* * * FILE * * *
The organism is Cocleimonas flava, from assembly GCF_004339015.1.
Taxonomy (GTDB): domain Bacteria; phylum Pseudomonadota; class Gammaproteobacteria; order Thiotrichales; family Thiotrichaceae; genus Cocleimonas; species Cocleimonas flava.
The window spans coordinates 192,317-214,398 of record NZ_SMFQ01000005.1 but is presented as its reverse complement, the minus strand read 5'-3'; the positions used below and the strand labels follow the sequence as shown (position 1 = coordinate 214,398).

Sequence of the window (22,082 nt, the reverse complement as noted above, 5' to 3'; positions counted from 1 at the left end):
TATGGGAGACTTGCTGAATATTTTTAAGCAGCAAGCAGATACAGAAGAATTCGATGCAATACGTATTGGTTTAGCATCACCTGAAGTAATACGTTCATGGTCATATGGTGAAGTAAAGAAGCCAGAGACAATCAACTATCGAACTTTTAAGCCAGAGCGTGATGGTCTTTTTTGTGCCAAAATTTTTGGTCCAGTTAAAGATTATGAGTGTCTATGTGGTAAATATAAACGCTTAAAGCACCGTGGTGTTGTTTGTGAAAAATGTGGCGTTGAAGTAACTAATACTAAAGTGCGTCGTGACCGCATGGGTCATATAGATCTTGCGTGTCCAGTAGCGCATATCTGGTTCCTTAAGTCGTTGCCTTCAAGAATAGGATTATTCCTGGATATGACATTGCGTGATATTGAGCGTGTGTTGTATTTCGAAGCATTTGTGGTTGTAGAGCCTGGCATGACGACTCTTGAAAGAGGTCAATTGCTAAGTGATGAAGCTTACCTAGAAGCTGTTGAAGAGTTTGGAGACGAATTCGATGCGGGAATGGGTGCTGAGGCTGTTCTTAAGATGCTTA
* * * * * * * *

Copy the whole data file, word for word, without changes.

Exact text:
The organism is Cocleimonas flava, from assembly GCF_004339015.1.
Taxonomy (GTDB): domain Bacteria; phylum Pseudomonadota; class Gammaproteobacteria; order Thiotrichales; family Thiotrichaceae; genus Cocleimonas; species Cocleimonas flava.
The window spans coordinates 192,317-214,398 of record NZ_SMFQ01000005.1 but is presented as its reverse complement, the minus strand read 5'-3'; the positions used below and the strand labels follow the sequence as shown (position 1 = coordinate 214,398).

Sequence of the window (22,082 nt, the reverse complement as noted above, 5' to 3'; positions counted from 1 at the left end):
TATGGGAGACTTGCTGAATATTTTTAAGCAGCAAGCAGATACAGAAGAATTCGATGCAATACGTATTGGTTTAGCATCACCTGAAGTAATACGTTCATGGTCATATGGTGAAGTAAAGAAGCCAGAGACAATCAACTATCGAACTTTTAAGCCAGAGCGTGATGGTCTTTTTTGTGCCAAAATTTTTGGTCCAGTTAAAGATTATGAGTGTCTATGTGGTAAATATAAACGCTTAAAGCACCGTGGTGTTGTTTGTGAAAAATGTGGCGTTGAAGTAACTAATACTAAAGTGCGTCGTGACCGCATGGGTCATATAGATCTTGCGTGTCCAGTAGCGCATATCTGGTTCCTTAAGTCGTTGCCTTCAAGAATAGGATTATTCCTGGATATGACATTGCGTGATATTGAGCGTGTGTTGTATTTCGAAGCATTTGTGGTTGTAGAGCCTGGCATGACGACTCTTGAAAGAGGTCAATTGCTAAGTGATGAAGCTTACCTAGAAGCTGTTGAAGAGTTTGGAGACGAATTCGATGCGGGAATGGGTGCTGAGGCTGTTCTTAAGATGCTTA